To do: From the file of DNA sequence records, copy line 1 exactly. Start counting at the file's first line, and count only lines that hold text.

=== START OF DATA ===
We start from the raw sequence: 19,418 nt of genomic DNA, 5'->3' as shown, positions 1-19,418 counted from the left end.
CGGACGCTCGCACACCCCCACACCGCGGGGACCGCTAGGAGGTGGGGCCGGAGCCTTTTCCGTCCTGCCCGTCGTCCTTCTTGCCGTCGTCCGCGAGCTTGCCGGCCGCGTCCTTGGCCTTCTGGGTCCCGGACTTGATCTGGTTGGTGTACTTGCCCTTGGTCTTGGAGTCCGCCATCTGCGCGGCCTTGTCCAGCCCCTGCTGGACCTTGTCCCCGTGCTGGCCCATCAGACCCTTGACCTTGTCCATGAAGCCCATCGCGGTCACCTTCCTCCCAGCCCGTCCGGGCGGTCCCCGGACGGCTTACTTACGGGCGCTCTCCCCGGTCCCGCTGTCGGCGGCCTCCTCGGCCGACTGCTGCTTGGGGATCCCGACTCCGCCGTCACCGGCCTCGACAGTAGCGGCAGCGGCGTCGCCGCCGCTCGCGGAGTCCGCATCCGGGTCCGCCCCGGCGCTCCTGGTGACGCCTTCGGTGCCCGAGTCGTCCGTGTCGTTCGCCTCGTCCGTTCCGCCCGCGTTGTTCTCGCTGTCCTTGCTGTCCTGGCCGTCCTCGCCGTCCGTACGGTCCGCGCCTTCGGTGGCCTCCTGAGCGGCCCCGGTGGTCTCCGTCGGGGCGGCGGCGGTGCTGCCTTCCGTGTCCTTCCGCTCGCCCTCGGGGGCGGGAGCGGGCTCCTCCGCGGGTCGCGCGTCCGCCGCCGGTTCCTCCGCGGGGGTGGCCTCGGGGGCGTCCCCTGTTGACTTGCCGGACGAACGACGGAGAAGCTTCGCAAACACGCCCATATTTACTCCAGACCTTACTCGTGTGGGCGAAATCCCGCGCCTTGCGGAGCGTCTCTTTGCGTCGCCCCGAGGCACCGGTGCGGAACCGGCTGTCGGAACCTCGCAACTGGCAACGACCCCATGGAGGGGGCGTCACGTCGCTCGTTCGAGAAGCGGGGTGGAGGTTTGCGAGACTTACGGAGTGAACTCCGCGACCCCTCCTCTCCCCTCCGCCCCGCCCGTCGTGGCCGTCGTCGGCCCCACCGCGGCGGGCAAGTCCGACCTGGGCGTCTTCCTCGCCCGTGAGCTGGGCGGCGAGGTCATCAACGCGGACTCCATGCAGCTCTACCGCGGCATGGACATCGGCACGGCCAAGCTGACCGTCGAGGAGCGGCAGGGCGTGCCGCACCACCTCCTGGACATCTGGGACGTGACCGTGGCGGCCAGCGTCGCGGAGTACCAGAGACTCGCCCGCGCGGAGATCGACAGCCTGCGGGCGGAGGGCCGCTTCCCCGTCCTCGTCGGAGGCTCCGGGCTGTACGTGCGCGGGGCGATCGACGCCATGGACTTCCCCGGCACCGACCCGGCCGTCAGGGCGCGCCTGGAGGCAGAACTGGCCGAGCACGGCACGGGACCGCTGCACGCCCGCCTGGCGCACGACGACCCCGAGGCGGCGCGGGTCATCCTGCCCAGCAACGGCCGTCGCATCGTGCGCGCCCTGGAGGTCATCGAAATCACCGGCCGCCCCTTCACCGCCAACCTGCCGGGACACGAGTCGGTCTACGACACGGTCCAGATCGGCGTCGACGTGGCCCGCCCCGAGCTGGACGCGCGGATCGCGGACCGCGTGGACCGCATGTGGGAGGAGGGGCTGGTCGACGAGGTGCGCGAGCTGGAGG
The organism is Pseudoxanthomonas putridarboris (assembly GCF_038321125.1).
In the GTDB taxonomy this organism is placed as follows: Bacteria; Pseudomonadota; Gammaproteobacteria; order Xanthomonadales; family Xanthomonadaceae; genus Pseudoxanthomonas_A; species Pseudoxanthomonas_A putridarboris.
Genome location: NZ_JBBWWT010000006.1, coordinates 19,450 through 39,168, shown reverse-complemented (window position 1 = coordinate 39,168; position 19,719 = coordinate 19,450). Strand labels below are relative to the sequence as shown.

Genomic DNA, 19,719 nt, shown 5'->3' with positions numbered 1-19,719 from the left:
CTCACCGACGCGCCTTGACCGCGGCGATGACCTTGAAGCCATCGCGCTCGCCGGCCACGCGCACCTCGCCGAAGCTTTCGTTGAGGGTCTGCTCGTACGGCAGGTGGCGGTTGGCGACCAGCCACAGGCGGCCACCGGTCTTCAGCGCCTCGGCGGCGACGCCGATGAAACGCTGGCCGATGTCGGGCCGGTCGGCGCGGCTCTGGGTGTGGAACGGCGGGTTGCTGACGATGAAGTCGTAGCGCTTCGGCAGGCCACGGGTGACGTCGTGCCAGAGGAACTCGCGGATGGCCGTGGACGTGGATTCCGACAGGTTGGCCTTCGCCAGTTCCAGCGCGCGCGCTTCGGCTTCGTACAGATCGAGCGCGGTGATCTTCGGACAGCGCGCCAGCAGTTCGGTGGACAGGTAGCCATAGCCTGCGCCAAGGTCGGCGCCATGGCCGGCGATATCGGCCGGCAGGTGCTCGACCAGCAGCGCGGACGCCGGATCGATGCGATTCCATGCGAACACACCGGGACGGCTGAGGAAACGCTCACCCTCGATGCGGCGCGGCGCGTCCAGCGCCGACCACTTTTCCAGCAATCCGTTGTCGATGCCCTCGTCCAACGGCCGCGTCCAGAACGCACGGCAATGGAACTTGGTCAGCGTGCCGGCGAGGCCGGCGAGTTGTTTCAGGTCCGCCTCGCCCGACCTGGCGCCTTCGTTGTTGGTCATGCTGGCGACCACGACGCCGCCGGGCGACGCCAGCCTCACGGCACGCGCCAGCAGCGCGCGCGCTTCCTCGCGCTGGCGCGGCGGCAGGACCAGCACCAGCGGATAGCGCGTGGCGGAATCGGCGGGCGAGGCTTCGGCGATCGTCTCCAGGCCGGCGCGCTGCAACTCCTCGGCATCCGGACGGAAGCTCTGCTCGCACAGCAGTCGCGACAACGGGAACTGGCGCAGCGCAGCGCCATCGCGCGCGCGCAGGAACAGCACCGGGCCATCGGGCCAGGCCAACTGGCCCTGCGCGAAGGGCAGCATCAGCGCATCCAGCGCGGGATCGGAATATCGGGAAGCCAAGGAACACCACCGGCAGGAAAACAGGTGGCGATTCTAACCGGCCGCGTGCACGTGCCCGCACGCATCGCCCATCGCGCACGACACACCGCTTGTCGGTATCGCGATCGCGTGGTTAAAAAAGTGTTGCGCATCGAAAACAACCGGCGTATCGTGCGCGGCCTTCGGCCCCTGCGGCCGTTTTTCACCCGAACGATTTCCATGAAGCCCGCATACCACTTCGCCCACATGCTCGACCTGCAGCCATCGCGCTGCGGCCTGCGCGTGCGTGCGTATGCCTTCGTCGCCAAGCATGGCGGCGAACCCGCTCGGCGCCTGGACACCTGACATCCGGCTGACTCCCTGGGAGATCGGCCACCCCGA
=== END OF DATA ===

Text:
We start from the raw sequence: 19,418 nt of genomic DNA, 5'->3' as shown, positions 1-19,418 counted from the left end.